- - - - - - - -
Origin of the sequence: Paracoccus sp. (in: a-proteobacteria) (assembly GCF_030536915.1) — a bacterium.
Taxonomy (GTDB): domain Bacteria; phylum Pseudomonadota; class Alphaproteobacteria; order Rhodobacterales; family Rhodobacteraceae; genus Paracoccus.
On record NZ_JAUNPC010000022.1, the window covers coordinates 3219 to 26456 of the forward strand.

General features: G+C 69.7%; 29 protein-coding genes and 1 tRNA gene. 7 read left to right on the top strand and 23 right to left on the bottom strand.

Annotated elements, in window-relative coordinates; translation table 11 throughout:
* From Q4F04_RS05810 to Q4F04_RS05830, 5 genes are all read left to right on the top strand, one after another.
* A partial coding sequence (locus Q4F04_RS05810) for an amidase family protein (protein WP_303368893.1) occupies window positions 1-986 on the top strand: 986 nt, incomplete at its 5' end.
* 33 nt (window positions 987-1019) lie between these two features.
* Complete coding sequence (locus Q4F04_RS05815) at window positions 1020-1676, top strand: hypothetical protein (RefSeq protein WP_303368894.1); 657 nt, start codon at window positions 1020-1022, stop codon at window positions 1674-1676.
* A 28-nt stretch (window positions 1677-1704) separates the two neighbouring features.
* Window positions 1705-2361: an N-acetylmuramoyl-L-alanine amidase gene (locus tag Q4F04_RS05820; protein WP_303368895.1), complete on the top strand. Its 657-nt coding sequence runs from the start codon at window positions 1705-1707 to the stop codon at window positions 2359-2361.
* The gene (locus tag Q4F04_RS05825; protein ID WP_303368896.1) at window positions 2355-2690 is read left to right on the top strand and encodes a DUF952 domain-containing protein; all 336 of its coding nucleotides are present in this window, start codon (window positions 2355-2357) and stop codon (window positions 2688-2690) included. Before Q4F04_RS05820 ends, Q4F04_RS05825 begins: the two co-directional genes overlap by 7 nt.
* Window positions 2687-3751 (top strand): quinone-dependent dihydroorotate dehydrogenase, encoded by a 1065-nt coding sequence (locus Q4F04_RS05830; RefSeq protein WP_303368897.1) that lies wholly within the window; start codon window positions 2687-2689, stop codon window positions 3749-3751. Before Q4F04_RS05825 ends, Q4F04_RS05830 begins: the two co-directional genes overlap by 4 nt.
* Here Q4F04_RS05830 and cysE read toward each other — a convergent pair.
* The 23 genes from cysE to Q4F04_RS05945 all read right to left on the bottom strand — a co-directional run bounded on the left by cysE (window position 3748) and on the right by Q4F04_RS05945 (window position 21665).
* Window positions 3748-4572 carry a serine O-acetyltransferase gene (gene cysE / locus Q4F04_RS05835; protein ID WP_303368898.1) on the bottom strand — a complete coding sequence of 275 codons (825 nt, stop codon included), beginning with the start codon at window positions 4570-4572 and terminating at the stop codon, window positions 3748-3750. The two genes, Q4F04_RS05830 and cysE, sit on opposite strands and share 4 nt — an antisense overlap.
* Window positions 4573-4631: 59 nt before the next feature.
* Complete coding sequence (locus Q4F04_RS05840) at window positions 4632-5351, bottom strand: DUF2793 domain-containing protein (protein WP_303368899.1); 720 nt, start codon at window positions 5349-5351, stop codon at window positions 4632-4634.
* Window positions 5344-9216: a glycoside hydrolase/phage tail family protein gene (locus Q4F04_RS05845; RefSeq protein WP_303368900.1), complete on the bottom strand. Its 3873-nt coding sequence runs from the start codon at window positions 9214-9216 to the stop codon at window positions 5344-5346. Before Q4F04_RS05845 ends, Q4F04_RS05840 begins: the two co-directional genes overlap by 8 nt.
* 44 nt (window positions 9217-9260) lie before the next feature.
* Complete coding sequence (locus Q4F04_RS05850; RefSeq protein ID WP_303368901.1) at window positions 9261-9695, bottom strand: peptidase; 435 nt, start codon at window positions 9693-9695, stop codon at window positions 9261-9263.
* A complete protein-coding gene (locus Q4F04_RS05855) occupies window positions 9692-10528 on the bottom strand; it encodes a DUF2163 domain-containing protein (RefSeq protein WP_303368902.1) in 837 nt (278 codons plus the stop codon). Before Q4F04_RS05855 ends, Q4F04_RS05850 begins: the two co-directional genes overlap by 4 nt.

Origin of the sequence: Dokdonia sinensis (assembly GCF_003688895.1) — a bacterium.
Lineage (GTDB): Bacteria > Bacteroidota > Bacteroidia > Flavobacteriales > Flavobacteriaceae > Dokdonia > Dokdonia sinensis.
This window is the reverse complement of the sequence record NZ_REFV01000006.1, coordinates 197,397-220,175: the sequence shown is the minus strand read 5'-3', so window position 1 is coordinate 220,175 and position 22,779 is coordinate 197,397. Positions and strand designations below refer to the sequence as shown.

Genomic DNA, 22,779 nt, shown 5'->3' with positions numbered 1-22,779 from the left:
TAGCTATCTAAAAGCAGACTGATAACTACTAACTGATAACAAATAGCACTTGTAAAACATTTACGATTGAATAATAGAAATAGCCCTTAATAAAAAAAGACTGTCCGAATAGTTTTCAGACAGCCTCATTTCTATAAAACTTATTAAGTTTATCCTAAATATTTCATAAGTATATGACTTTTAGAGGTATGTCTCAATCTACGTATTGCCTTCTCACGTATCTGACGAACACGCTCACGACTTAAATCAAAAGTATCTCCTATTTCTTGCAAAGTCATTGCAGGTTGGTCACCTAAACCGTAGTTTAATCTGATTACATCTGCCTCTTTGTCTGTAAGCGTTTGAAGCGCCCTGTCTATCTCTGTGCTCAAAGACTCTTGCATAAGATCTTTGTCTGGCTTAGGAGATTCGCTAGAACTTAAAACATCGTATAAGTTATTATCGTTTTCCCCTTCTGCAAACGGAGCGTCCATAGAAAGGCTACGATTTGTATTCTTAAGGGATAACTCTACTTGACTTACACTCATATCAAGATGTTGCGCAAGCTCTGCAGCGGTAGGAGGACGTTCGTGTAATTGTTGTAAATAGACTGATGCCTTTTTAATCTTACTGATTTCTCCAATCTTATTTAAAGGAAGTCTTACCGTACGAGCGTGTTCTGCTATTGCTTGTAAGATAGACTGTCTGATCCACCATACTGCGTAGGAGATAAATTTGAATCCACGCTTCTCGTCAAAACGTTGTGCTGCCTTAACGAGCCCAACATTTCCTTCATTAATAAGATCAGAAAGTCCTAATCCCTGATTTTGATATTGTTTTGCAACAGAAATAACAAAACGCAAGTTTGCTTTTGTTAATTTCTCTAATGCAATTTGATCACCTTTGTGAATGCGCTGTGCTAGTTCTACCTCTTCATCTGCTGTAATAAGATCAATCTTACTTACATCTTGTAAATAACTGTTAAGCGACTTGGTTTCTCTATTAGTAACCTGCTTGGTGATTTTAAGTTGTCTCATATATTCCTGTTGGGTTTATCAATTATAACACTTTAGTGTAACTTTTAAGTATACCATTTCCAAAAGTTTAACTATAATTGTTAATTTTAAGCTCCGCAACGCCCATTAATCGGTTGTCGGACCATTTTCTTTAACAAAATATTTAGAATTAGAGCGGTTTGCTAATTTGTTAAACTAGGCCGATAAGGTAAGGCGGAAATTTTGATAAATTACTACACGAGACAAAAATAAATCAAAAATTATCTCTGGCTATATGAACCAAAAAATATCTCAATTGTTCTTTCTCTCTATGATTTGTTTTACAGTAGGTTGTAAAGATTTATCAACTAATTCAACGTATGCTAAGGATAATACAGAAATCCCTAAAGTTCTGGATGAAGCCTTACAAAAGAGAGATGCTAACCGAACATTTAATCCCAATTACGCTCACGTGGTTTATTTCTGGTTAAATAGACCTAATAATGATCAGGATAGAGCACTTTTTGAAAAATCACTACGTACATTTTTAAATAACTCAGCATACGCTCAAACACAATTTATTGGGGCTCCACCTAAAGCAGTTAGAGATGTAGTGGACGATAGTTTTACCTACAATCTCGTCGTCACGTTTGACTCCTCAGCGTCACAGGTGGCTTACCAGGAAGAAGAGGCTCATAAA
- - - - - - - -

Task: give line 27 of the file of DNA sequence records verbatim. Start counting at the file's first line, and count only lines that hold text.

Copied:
TAGCTATCTAAAAGCAGACTGATAACTACTAACTGATAACAAATAGCACTTGTAAAACATTTACGATTGAATAATAGAAATAGCCCTTAATAAAAAAAGACTGTCCGAATAGTTTTCAGACAGCCTCATTTCTATAAAACTTATTAAGTTTATCCTAAATATTTCATAAGTATATGACTTTTAGAGGTATGTCTCAATCTACGTATTGCCTTCTCACGTATCTGACGAACACGCTCACGACTTAAATCAAAAGTATCTCCTATTTCTTGCAAAGTCATTGCAGGTTGGTCACCTAAACCGTAGTTTAATCTGATTACATCTGCCTCTTTGTCTGTAAGCGTTTGAAGCGCCCTGTCTATCTCTGTGCTCAAAGACTCTTGCATAAGATCTTTGTCTGGCTTAGGAGATTCGCTAGAACTTAAAACATCGTATAAGTTATTATCGTTTTCCCCTTCTGCAAACGGAGCGTCCATAGAAAGGCTACGATTTGTATTCTTAAGGGATAACTCTACTTGACTTACACTCATATCAAGATGTTGCGCAAGCTCTGCAGCGGTAGGAGGACGTTCGTGTAATTGTTGTAAATAGACTGATGCCTTTTTAATCTTACTGATTTCTCCAATCTTATTTAAAGGAAGTCTTACCGTACGAGCGTGTTCTGCTATTGCTTGTAAGATAGACTGTCTGATCCACCATACTGCGTAGGAGATAAATTTGAATCCACGCTTCTCGTCAAAACGTTGTGCTGCCTTAACGAGCCCAACATTTCCTTCATTAATAAGATCAGAAAGTCCTAATCCCTGATTTTGATATTGTTTTGCAACAGAAATAACAAAACGCAAGTTTGCTTTTGTTAATTTCTCTAATGCAATTTGATCACCTTTGTGAATGCGCTGTGCTAGTTCTACCTCTTCATCTGCTGTAATAAGATCAATCTTACTTACATCTTGTAAATAACTGTTAAGCGACTTGGTTTCTCTATTAGTAACCTGCTTGGTGATTTTAAGTTGTCTCATATATTCCTGTTGGGTTTATCAATTATAACACTTTAGTGTAACTTTTAAGTATACCATTTCCAAAAGTTTAACTATAATTGTTAATTTTAAGCTCCGCAACGCCCATTAATCGGTTGTCGGACCATTTTCTTTAACAAAATATTTAGAATTAGAGCGGTTTGCTAATTTGTTAAACTAGGCCGATAAGGTAAGGCGGAAATTTTGATAAATTACTACACGAGACAAAAATAAATCAAAAATTATCTCTGGCTATATGAACCAAAAAATATCTCAATTGTTCTTTCTCTCTATGATTTGTTTTACAGTAGGTTGTAAAGATTTATCAACTAATTCAACGTATGCTAAGGATAATACAGAAATCCCTAAAGTTCTGGATGAAGCCTTACAAAAGAGAGATGCTAACCGAACATTTAATCCCAATTACGCTCACGTGGTTTATTTCTGGTTAAATAGACCTAATAATGATCAGGATAGAGCACTTTTTGAAAAATCACTACGTACATTTTTAAATAACTCAGCATACGCTCAAACACAATTTATTGGGGCTCCACCTAAAGCAGTTAGAGATGTAGTGGACGATAGTTTTACCTACAATCTCGTCGTCACGTTTGACTCCTCAGCGTCACAGGTGGCTTACCAGGAAGAAGAGGCTCATAAA